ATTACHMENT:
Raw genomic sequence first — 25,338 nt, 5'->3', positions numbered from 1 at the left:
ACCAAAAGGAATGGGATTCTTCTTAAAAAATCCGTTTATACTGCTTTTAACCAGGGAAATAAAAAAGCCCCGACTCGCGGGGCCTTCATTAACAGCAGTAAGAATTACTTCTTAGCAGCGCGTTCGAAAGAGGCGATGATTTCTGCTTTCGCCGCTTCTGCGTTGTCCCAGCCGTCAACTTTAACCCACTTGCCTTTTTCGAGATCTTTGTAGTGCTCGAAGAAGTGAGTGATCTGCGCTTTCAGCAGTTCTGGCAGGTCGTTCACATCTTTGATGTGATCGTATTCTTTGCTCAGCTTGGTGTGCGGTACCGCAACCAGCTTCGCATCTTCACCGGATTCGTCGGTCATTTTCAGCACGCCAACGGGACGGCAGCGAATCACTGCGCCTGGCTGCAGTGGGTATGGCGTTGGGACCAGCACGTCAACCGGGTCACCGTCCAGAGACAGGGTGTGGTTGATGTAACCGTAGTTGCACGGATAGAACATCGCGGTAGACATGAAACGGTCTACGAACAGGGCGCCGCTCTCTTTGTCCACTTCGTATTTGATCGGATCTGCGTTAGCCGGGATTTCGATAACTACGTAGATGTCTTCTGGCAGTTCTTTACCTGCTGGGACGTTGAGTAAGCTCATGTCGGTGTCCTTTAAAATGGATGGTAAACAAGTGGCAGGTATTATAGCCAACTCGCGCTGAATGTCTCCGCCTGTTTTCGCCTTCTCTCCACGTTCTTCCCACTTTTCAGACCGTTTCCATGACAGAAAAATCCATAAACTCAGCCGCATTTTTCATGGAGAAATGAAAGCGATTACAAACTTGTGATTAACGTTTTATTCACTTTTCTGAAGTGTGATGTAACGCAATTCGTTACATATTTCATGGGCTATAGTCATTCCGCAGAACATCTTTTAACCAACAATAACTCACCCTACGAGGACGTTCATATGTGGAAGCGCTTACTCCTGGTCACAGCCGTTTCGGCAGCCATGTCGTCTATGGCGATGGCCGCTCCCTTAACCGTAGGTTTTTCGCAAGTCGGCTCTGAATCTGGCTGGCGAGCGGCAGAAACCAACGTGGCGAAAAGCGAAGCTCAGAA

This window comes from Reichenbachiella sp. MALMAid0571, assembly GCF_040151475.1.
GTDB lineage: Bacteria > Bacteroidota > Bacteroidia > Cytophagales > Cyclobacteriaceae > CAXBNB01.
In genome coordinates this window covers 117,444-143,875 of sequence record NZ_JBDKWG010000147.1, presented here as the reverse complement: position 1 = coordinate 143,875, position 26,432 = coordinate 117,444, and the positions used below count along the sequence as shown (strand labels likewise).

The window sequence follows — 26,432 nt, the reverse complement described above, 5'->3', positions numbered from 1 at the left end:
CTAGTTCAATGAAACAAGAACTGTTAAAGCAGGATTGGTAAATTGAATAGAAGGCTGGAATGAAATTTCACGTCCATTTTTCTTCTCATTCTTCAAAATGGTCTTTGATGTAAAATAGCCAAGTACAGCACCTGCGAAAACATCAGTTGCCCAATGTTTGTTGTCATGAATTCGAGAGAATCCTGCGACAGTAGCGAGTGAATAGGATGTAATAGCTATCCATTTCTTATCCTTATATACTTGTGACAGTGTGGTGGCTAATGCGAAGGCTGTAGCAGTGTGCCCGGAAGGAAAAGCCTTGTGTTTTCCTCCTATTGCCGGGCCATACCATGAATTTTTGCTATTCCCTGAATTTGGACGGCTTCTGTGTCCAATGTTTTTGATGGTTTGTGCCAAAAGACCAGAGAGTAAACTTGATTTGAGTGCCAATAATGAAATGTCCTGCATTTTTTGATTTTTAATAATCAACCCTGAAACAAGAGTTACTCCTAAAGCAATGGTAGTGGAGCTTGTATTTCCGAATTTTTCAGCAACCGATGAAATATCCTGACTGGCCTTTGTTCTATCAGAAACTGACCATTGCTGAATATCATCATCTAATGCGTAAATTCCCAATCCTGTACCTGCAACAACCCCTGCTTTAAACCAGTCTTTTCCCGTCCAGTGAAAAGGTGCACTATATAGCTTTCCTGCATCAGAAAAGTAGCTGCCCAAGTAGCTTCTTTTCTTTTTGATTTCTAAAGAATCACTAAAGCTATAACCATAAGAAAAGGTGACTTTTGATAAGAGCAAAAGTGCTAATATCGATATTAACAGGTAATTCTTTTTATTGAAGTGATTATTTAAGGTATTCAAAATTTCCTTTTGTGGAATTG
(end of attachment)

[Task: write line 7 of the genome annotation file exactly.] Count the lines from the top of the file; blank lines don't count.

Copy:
CTAGTTCAATGAAACAAGAACTGTTAAAGCAGGATTGGTAAATTGAATAGAAGGCTGGAATGAAATTTCACGTCCATTTTTCTTCTCATTCTTCAAAATGGTCTTTGATGTAAAATAGCCAAGTACAGCACCTGCGAAAACATCAGTTGCCCAATGTTTGTTGTCATGAATTCGAGAGAATCCTGCGACAGTAGCGAGTGAATAGGATGTAATAGCTATCCATTTCTTATCCTTATATACTTGTGACAGTGTGGTGGCTAATGCGAAGGCTGTAGCAGTGTGCCCGGAAGGAAAAGCCTTGTGTTTTCCTCCTATTGCCGGGCCATACCATGAATTTTTGCTATTCCCTGAATTTGGACGGCTTCTGTGTCCAATGTTTTTGATGGTTTGTGCCAAAAGACCAGAGAGTAAACTTGATTTGAGTGCCAATAATGAAATGTCCTGCATTTTTTGATTTTTAATAATCAACCCTGAAACAAGAGTTACTCCTAAAGCAATGGTAGTGGAGCTTGTATTTCCGAATTTTTCAGCAACCGATGAAATATCCTGACTGGCCTTTGTTCTATCAGAAACTGACCATTGCTGAATATCATCATCTAATGCGTAAATTCCCAATCCTGTACCTGCAACAACCCCTGCTTTAAACCAGTCTTTTCCCGTCCAGTGAAAAGGTGCACTATATAGCTTTCCTGCATCAGAAAAGTAGCTGCCCAAGTAGCTTCTTTTCTTTTTGATTTCTAAAGAATCACTAAAGCTATAACCATAAGAAAAGGTGACTTTTGATAAGAGCAAAAGTGCTAATATCGATATTAACAGGTAATTCTTTTTATTGAAGTGATTATTTAAGGTATTCAAAATTTCCTTTTGTGGAATTG